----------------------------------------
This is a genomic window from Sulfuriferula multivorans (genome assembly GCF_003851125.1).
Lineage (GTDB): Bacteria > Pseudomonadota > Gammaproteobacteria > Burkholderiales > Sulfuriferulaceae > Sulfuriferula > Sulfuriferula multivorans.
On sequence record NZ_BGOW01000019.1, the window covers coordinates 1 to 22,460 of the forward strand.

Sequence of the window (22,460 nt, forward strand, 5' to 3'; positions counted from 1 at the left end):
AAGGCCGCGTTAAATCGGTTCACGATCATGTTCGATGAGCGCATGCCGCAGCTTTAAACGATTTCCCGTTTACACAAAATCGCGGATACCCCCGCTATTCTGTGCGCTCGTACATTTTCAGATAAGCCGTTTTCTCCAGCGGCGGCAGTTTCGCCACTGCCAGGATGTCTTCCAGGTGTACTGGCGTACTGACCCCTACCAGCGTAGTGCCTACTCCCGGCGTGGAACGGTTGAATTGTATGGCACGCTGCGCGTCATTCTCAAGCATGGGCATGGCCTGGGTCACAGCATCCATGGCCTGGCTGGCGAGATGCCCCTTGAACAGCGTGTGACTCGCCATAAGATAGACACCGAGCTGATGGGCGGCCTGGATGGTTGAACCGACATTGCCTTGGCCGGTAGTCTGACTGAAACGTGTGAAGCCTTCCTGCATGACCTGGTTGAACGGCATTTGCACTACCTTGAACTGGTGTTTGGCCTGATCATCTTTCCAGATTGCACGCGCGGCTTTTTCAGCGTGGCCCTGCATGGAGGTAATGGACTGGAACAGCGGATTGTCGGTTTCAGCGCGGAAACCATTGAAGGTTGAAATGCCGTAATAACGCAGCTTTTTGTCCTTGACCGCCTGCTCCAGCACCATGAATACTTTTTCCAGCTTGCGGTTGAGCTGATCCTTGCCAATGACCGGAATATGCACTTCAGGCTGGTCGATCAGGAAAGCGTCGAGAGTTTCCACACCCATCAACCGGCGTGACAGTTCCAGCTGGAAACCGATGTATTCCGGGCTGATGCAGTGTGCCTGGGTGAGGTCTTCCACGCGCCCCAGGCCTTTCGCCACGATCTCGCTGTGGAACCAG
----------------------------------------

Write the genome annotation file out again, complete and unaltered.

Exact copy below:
This is a genomic window from Sulfuriferula multivorans (genome assembly GCF_003851125.1).
Lineage (GTDB): Bacteria > Pseudomonadota > Gammaproteobacteria > Burkholderiales > Sulfuriferulaceae > Sulfuriferula > Sulfuriferula multivorans.
On sequence record NZ_BGOW01000019.1, the window covers coordinates 1 to 22,460 of the forward strand.

Sequence of the window (22,460 nt, forward strand, 5' to 3'; positions counted from 1 at the left end):
AAGGCCGCGTTAAATCGGTTCACGATCATGTTCGATGAGCGCATGCCGCAGCTTTAAACGATTTCCCGTTTACACAAAATCGCGGATACCCCCGCTATTCTGTGCGCTCGTACATTTTCAGATAAGCCGTTTTCTCCAGCGGCGGCAGTTTCGCCACTGCCAGGATGTCTTCCAGGTGTACTGGCGTACTGACCCCTACCAGCGTAGTGCCTACTCCCGGCGTGGAACGGTTGAATTGTATGGCACGCTGCGCGTCATTCTCAAGCATGGGCATGGCCTGGGTCACAGCATCCATGGCCTGGCTGGCGAGATGCCCCTTGAACAGCGTGTGACTCGCCATAAGATAGACACCGAGCTGATGGGCGGCCTGGATGGTTGAACCGACATTGCCTTGGCCGGTAGTCTGACTGAAACGTGTGAAGCCTTCCTGCATGACCTGGTTGAACGGCATTTGCACTACCTTGAACTGGTGTTTGGCCTGATCATCTTTCCAGATTGCACGCGCGGCTTTTTCAGCGTGGCCCTGCATGGAGGTAATGGACTGGAACAGCGGATTGTCGGTTTCAGCGCGGAAACCATTGAAGGTTGAAATGCCGTAATAACGCAGCTTTTTGTCCTTGACCGCCTGCTCCAGCACCATGAATACTTTTTCCAGCTTGCGGTTGAGCTGATCCTTGCCAATGACCGGAATATGCACTTCAGGCTGGTCGATCAGGAAAGCGTCGAGAGTTTCCACACCCATCAACCGGCGTGACAGTTCCAGCTGGAAACCGATGTATTCCGGGCTGATGCAGTGTGCCTGGGTGAGGTCTTCCACGCGCCCCAGGCCTTTCGCCACGATCTCGCTGTGGAACCAG